A link in the chain

Freediver, filmmaker, model: Ai Futaki is always looking to make a difference

Tim Rock

Ai Futaki is floating on the surface of the Philippine Sea in western Yap, Micronesia. Below her circle sharks, lots of them: gray reef sharks, blacktips and whitetips. The dive boat is nearby and conventional wisdom says it would be prudent to get in. But Ai takes a long, last breath, checks her video camera and slowly and deliberately sinks down to the pack of circling forms.

Just as the passage of time has wrought the shark into a supremely specialised predator, so Futaki’s life has been a journey towards a similarly narrow niche. Born in western Kanazawa, Japan, she was quickly at home in the ocean, learning to swim at three. After

dabbling in all kinds of watersports, she learnt to dive in Honduras in 2003. Here was a sport that offered a way to make a living too but she wanted more than simply to work in tourism so followed a friend’s suggestion that she attend a freediving competition in Thailand in 2007. It was a revelation.

Becoming an instructor, she started competing and then filming competitions for television around the world. In 2009, she set an Asian female record of 55m in the Constant Weight No Fins category in a deep Mexican cenote (a rocky sinkhole accessing a subterranean body of water).

But competitive freediving is a tightly focused world of zen-like breathhold techniques and constant tiny tinkerings with suit and fin design. Futaki soon felt that the connection she sought with the ocean and its creatures was missing.

“I want to do it [freediving] all my life,” she says. “But my way of freediving is not going to my limit . . . to go deep, deep, deep. Now I want to show the beauty.”

That quest has seen her turn her attention to photographing and filming: whether it’s local spearfishermen in Guam, Ama pearl farmers in Japan or the reefs of wild Komodo – all using breath-hold techniques that allow her to stay down for up to four minutes at a time.

“When I go down, the fish go away. But then I stay down and they come back and I can shoot,” she explains. “I film by freediving, not by scuba diving which means I have no bubbles, no sounds. I can go wherever I want, which I can’t do with scuba diving. I can film more action going up and down. I can be doing the movement with the fish,” she says, eyes sparkling happily.

“If you see video taken by freediving, you feel like you are there. This is very important for me. I want people to feel that they are there. And from that, I want them to be happy. Also to think about the sea . . . do something to keep our ocean alive.”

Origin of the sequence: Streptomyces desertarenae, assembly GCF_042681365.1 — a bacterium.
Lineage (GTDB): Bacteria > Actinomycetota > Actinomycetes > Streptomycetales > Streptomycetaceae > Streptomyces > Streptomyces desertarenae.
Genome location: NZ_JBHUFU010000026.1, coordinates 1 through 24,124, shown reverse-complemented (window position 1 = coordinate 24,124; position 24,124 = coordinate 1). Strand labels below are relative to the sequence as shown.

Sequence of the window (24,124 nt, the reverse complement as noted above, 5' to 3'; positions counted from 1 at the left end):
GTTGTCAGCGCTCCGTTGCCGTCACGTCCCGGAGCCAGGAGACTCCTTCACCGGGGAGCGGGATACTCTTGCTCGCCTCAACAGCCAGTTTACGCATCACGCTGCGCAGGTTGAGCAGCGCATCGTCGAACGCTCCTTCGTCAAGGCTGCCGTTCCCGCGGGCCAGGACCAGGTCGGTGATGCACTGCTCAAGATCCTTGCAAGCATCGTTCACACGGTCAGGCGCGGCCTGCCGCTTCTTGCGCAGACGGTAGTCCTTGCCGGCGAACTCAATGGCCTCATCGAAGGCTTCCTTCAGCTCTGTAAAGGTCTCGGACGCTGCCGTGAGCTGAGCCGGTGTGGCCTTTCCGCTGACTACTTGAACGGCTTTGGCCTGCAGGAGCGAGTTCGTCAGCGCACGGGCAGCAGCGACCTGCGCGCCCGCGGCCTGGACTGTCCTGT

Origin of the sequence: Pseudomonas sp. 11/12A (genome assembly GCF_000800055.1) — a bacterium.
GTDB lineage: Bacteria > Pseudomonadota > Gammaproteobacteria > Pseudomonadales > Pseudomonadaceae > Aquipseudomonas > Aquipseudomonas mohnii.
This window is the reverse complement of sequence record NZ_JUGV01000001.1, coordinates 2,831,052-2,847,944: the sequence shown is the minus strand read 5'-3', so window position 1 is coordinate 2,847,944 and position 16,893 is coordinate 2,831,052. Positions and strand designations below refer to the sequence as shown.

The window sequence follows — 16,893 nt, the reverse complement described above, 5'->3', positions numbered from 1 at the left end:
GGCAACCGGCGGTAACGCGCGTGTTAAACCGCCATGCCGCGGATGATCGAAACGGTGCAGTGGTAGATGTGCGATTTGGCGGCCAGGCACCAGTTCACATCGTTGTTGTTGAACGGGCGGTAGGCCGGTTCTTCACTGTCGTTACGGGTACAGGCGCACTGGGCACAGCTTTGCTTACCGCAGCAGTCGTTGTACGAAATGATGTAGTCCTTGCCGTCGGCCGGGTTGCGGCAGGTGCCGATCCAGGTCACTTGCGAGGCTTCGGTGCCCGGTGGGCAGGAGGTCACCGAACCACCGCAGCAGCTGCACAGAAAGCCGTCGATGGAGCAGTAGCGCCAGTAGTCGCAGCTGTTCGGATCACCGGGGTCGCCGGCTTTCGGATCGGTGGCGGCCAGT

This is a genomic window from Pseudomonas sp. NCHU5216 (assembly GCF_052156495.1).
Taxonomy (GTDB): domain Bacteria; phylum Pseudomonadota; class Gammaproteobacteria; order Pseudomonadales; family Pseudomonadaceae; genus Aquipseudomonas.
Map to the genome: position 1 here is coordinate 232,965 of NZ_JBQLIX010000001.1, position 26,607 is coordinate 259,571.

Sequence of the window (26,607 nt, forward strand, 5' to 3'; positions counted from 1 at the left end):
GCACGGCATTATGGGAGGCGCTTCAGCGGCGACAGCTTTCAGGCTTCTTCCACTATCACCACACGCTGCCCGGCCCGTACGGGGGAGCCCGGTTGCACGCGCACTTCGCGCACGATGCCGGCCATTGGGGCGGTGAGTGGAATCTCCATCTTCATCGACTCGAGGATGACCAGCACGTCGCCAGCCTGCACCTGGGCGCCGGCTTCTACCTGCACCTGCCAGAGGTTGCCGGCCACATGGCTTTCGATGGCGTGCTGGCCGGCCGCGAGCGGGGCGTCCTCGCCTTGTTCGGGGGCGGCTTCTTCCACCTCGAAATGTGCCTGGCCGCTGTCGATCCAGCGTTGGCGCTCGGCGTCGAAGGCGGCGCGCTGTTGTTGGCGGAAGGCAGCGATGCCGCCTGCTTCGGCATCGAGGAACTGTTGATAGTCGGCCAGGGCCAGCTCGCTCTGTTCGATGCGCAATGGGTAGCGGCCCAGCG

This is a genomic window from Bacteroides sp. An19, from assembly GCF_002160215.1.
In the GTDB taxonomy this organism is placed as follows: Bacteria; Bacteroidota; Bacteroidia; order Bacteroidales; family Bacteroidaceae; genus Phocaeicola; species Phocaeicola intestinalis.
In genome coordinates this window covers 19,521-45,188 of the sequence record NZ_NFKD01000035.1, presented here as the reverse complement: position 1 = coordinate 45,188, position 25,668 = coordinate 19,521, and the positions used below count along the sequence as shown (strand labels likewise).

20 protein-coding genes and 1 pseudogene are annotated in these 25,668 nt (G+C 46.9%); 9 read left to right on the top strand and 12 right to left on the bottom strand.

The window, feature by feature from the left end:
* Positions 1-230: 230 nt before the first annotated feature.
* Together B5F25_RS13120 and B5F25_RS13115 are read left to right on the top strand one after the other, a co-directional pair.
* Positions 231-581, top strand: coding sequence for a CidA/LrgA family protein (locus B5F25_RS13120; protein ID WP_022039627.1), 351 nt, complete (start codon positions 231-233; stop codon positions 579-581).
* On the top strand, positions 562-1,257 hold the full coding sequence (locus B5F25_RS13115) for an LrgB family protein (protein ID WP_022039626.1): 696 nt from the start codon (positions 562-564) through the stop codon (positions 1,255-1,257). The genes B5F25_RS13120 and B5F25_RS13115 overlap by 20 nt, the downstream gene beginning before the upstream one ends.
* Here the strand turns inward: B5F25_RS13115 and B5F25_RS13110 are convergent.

Futaki has not totally given up on competition but today it is more a means to an end: “Even if I make good videos, if nobody sees them, they are nothing. So I will make record attempts to get people’s attention to show my videos.”

She also shoots at freediving competitions, selling the footage to the competitors or to television companies, and teaches freediving.
Not surprisingly people are often envious of her lifestyle: “Everybody says “how great! Lucky you!, but that is not true. I am not always having fun. Most of the time, I am struggling to keep going . . . but always I tell myself that life is only one time, you got to do what you want.

What she wants next is to return to Mexico’s cenotes, to go for a Guinness world record for the longest distance freedived in a cave.
Even when not going for a record, Futaki has to train constantly and closely monitors her diet to stay in shape. Getting into the water, her first few immersions are usually down to 10-15m. As her endurance builds, she commonly reaches 30m or more and staying down long enough to shoot becomes easier. Filming the sharks of Yap’s Vertigo Reef for instance, she could wait for the animals to accept her intruding on their space.

“I saw in their eyes they were wondering what they should do with me, she says.

Well they might wonder, given the millions of their number killed every year, most simply for their fins alone – a level of wastefulness that Futaki finds particularly disturbing.

“If they just use the most valuable [body parts], then it’s just for the money,” she says. “They catch sharks, cut off their fins and they throw the body out. What can sharks do without fins underwater?

“If the fishermen use whole body, then I don’t have this bad feeling. It’s the  same for cows or chickens. Anything on this planet that has life. If we appreciate our food, and eat everything – that’s how we show our respect to them.”

Using natural resources more sustainably will take education among other things and this Futaki sees as being where she can really contribute, in particular among her countrymen: “Being Japanese, I understand how they are, and also being abroad, I understand how foreign people see us . . . The Japanese, most of the time, do not know where their fish comes from, how it was caught. I would love to help in this but in right way. I do not want to give any ‘good’ or ‘bad’ message. I want to tell the truth and want people themselves to think.